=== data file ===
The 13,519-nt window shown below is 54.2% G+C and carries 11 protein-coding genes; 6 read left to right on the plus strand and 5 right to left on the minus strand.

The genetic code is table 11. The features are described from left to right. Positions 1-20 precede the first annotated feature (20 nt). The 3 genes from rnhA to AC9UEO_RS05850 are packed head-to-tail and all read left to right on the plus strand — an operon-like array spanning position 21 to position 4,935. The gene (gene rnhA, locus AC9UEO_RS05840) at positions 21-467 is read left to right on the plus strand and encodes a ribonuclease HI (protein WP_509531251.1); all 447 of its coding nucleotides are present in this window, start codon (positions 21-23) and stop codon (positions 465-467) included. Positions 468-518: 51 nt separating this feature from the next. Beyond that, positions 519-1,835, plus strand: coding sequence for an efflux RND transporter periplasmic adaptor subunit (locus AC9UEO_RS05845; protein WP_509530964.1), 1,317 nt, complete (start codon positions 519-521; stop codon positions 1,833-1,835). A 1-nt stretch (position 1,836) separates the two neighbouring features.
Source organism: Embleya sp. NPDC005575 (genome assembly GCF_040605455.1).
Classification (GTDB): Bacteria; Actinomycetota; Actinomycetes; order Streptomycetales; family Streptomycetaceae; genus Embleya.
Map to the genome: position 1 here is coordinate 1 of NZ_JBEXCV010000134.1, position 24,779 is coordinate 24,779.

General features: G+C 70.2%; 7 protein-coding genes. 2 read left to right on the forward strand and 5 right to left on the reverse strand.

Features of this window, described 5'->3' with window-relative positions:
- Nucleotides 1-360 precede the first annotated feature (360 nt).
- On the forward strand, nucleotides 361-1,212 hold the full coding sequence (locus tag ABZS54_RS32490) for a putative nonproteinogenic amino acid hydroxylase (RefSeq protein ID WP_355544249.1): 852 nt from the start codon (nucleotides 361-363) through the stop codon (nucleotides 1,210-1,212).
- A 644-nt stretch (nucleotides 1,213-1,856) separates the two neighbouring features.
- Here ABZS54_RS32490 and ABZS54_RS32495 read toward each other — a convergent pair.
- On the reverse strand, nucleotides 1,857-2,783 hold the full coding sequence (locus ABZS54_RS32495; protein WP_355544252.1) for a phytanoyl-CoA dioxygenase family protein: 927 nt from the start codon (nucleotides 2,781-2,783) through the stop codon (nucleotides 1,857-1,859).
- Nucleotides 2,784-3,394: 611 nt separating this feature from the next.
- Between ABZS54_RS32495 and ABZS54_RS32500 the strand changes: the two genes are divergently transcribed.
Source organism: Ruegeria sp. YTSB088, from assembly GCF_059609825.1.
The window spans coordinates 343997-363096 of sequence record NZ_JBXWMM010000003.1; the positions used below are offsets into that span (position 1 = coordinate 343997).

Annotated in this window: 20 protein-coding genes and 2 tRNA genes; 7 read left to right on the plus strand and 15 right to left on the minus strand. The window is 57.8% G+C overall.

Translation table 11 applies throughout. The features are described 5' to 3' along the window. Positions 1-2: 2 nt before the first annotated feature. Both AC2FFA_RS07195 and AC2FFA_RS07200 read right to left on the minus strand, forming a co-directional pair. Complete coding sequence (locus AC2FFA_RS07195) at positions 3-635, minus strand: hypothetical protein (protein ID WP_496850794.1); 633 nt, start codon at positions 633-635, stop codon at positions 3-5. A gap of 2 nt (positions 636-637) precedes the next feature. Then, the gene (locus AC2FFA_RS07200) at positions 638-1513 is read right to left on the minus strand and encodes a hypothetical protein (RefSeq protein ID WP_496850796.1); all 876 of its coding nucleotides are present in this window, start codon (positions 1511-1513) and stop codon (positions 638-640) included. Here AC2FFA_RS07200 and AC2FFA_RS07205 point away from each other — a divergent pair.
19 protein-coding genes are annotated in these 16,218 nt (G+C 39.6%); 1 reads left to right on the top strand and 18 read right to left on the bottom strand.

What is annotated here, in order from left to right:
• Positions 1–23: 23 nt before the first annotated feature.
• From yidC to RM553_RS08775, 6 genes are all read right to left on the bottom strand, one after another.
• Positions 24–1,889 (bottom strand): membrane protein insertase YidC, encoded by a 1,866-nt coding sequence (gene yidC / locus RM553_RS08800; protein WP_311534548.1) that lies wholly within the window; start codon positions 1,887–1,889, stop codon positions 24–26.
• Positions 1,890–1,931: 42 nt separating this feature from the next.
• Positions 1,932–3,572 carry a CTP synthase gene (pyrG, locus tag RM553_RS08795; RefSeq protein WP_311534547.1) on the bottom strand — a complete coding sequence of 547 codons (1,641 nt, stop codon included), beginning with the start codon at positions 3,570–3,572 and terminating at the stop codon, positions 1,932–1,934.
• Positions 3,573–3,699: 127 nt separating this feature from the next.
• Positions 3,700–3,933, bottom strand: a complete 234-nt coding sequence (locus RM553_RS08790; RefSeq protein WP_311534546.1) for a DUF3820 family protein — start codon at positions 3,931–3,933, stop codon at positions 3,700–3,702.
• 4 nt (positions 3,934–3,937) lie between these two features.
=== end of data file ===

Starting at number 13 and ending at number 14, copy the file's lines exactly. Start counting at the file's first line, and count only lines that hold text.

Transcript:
- Nucleotides 2,784-3,394: 611 nt separating this feature from the next.
- Between ABZS54_RS32495 and ABZS54_RS32500 the strand changes: the two genes are divergently transcribed.